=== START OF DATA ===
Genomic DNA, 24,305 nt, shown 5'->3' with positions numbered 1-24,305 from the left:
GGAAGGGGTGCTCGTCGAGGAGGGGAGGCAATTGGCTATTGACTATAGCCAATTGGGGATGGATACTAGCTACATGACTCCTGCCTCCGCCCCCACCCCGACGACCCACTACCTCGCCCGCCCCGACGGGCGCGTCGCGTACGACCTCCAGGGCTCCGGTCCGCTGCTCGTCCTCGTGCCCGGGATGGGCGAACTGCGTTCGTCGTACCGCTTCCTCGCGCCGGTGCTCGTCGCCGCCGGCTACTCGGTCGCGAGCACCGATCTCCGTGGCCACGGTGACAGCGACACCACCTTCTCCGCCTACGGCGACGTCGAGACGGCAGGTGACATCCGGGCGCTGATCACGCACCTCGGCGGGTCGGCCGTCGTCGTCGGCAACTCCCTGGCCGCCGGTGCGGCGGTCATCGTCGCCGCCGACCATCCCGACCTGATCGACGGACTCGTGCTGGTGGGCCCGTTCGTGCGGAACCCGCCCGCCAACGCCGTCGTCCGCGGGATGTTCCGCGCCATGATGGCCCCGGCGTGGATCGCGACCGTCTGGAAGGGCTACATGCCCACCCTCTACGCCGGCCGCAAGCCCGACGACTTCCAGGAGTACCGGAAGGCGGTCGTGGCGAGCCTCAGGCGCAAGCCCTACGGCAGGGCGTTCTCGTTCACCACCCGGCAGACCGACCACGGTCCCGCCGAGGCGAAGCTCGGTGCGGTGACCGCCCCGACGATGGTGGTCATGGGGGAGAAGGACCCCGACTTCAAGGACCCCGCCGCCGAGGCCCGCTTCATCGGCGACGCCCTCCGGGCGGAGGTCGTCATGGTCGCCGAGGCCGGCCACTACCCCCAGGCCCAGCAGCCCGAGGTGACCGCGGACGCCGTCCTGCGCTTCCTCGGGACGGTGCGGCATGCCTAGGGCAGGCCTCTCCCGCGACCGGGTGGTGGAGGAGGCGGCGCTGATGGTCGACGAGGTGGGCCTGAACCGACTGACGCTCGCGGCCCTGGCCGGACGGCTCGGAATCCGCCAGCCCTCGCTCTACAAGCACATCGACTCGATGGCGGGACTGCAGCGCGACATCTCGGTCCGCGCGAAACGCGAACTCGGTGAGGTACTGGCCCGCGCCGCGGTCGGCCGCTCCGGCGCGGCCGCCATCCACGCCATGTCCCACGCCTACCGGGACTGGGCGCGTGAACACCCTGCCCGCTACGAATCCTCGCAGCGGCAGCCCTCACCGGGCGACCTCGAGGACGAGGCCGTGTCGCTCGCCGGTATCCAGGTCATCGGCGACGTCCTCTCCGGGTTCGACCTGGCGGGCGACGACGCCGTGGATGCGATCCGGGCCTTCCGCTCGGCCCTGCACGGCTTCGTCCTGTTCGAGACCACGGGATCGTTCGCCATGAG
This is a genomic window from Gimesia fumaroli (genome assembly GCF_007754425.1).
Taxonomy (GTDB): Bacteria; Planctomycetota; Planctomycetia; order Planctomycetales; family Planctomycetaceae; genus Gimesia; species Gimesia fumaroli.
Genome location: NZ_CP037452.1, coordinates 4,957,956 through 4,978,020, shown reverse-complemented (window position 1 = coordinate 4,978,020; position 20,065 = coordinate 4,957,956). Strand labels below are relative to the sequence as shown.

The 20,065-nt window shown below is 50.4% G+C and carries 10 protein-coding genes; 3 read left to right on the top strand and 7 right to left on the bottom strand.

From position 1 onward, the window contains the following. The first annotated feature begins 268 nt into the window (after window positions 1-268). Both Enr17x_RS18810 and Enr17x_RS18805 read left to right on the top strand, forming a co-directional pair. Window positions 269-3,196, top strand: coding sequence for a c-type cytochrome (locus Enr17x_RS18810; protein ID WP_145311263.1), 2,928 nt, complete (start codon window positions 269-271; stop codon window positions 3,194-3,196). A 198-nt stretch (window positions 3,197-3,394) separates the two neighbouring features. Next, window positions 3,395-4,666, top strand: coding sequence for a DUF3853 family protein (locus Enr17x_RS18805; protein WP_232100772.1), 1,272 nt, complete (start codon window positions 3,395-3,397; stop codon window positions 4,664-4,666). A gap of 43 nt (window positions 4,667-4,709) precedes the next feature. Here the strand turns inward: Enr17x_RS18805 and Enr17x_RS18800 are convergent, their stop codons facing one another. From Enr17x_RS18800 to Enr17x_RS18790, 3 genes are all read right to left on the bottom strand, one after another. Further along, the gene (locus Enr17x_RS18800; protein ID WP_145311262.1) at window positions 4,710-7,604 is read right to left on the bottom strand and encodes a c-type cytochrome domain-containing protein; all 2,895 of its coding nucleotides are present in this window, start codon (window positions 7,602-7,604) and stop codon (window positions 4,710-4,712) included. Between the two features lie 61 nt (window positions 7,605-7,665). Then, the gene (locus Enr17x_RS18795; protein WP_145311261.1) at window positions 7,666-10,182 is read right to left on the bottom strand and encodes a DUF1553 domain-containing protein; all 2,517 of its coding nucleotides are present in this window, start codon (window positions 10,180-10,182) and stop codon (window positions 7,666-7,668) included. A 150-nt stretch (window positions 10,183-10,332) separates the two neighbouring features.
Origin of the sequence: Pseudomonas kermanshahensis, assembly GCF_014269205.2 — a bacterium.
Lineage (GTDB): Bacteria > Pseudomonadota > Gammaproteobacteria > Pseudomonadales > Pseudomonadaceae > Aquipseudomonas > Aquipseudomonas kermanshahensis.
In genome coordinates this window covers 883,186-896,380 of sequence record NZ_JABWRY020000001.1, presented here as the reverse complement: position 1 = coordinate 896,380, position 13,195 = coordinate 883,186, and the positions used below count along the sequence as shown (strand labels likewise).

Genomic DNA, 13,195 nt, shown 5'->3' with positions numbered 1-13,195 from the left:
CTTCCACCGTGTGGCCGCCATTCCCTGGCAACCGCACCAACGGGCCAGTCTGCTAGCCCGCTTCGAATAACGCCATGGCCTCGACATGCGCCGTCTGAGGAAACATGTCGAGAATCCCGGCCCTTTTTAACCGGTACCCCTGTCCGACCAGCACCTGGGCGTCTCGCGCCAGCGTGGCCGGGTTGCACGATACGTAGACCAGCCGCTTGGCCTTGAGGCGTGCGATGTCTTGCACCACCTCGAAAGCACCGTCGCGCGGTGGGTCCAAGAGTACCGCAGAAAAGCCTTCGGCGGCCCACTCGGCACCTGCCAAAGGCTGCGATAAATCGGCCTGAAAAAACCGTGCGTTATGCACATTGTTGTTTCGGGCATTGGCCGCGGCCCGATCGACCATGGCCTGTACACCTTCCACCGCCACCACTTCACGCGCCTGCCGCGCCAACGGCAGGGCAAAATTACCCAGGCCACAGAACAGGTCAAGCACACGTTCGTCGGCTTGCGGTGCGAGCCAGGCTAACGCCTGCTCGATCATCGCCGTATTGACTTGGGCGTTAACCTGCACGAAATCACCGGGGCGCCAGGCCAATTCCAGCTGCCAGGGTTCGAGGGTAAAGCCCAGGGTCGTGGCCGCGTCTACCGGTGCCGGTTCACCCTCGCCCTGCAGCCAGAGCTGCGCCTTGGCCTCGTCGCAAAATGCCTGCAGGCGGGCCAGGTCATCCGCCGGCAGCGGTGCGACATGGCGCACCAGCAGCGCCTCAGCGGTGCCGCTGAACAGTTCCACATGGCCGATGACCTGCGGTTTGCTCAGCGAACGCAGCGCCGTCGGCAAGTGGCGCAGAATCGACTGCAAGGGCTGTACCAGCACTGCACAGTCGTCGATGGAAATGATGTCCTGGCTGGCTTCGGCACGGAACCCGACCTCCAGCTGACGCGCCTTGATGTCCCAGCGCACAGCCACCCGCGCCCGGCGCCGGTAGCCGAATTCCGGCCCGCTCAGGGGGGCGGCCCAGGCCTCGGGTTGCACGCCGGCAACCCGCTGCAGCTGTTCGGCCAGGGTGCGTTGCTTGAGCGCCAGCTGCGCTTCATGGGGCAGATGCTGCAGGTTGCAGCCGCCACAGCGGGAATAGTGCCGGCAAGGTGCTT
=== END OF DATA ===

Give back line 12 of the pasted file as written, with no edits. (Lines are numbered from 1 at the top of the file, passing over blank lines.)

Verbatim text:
CTTCCACCGTGTGGCCGCCATTCCCTGGCAACCGCACCAACGGGCCAGTCTGCTAGCCCGCTTCGAATAACGCCATGGCCTCGACATGCGCCGTCTGAGGAAACATGTCGAGAATCCCGGCCCTTTTTAACCGGTACCCCTGTCCGACCAGCACCTGGGCGTCTCGCGCCAGCGTGGCCGGGTTGCACGATACGTAGACCAGCCGCTTGGCCTTGAGGCGTGCGATGTCTTGCACCACCTCGAAAGCACCGTCGCGCGGTGGGTCCAAGAGTACCGCAGAAAAGCCTTCGGCGGCCCACTCGGCACCTGCCAAAGGCTGCGATAAATCGGCCTGAAAAAACCGTGCGTTATGCACATTGTTGTTTCGGGCATTGGCCGCGGCCCGATCGACCATGGCCTGTACACCTTCCACCGCCACCACTTCACGCGCCTGCCGCGCCAACGGCAGGGCAAAATTACCCAGGCCACAGAACAGGTCAAGCACACGTTCGTCGGCTTGCGGTGCGAGCCAGGCTAACGCCTGCTCGATCATCGCCGTATTGACTTGGGCGTTAACCTGCACGAAATCACCGGGGCGCCAGGCCAATTCCAGCTGCCAGGGTTCGAGGGTAAAGCCCAGGGTCGTGGCCGCGTCTACCGGTGCCGGTTCACCCTCGCCCTGCAGCCAGAGCTGCGCCTTGGCCTCGTCGCAAAATGCCTGCAGGCGGGCCAGGTCATCCGCCGGCAGCGGTGCGACATGGCGCACCAGCAGCGCCTCAGCGGTGCCGCTGAACAGTTCCACATGGCCGATGACCTGCGGTTTGCTCAGCGAACGCAGCGCCGTCGGCAAGTGGCGCAGAATCGACTGCAAGGGCTGTACCAGCACTGCACAGTCGTCGATGGAAATGATGTCCTGGCTGGCTTCGGCACGGAACCCGACCTCCAGCTGACGCGCCTTGATGTCCCAGCGCACAGCCACCCGCGCCCGGCGCCGGTAGCCGAATTCCGGCCCGCTCAGGGGGGCGGCCCAGGCCTCGGGTTGCACGCCGGCAACCCGCTGCAGCTGTTCGGCCAGGGTGCGTTGCTTGAGCGCCAGCTGCGCTTCATGGGGCAGATGCTGCAGGTTGCAGCCGCCACAGCGGGAATAGTGCCGGCAAGGTGCTT